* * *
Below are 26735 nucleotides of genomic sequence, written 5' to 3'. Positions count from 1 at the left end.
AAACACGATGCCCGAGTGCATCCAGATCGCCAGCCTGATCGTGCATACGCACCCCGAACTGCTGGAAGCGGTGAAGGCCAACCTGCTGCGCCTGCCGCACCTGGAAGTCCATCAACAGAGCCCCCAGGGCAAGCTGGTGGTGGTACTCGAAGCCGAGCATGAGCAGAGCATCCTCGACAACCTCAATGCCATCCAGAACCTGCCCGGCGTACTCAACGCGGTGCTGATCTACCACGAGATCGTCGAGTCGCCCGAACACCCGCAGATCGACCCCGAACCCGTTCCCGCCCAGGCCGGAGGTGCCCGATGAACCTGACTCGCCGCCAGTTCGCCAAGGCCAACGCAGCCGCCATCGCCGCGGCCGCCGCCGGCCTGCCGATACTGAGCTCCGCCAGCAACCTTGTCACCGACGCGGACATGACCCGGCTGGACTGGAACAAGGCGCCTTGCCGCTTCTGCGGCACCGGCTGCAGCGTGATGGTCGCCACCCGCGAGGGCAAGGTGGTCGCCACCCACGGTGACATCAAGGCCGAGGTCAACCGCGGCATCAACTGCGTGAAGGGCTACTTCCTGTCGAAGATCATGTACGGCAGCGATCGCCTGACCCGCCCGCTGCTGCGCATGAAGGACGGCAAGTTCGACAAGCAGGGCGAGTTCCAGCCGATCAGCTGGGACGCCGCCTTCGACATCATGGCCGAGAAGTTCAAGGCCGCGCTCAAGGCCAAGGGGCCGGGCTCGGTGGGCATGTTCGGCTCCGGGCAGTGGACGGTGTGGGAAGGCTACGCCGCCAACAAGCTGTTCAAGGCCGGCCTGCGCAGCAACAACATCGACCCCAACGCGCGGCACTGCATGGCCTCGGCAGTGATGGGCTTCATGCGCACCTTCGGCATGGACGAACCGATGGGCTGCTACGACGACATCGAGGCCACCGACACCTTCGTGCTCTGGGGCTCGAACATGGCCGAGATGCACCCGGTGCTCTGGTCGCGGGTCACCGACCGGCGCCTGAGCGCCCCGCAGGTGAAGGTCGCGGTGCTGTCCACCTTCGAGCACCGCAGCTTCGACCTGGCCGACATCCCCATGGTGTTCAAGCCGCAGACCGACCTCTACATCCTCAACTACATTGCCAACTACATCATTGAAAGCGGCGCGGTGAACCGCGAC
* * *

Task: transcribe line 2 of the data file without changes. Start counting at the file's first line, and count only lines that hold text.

AAACACGATGCCCGAGTGCATCCAGATCGCCAGCCTGATCGTGCATACGCACCCCGAACTGCTGGAAGCGGTGAAGGCCAACCTGCTGCGCCTGCCGCACCTGGAAGTCCATCAACAGAGCCCCCAGGGCAAGCTGGTGGTGGTACTCGAAGCCGAGCATGAGCAGAGCATCCTCGACAACCTCAATGCCATCCAGAACCTGCCCGGCGTACTCAACGCGGTGCTGATCTACCACGAGATCGTCGAGTCGCCCGAACACCCGCAGATCGACCCCGAACCCGTTCCCGCCCAGGCCGGAGGTGCCCGATGAACCTGACTCGCCGCCAGTTCGCCAAGGCCAACGCAGCCGCCATCGCCGCGGCCGCCGCCGGCCTGCCGATACTGAGCTCCGCCAGCAACCTTGTCACCGACGCGGACATGACCCGGCTGGACTGGAACAAGGCGCCTTGCCGCTTCTGCGGCACCGGCTGCAGCGTGATGGTCGCCACCCGCGAGGGCAAGGTGGTCGCCACCCACGGTGACATCAAGGCCGAGGTCAACCGCGGCATCAACTGCGTGAAGGGCTACTTCCTGTCGAAGATCATGTACGGCAGCGATCGCCTGACCCGCCCGCTGCTGCGCATGAAGGACGGCAAGTTCGACAAGCAGGGCGAGTTCCAGCCGATCAGCTGGGACGCCGCCTTCGACATCATGGCCGAGAAGTTCAAGGCCGCGCTCAAGGCCAAGGGGCCGGGCTCGGTGGGCATGTTCGGCTCCGGGCAGTGGACGGTGTGGGAAGGCTACGCCGCCAACAAGCTGTTCAAGGCCGGCCTGCGCAGCAACAACATCGACCCCAACGCGCGGCACTGCATGGCCTCGGCAGTGATGGGCTTCATGCGCACCTTCGGCATGGACGAACCGATGGGCTGCTACGACGACATCGAGGCCACCGACACCTTCGTGCTCTGGGGCTCGAACATGGCCGAGATGCACCCGGTGCTCTGGTCGCGGGTCACCGACCGGCGCCTGAGCGCCCCGCAGGTGAAGGTCGCGGTGCTGTCCACCTTCGAGCACCGCAGCTTCGACCTGGCCGACATCCCCATGGTGTTCAAGCCGCAGACCGACCTCTACATCCTCAACTACATTGCCAACTACATCATTGAAAGCGGCGCGGTGAACCGCGAC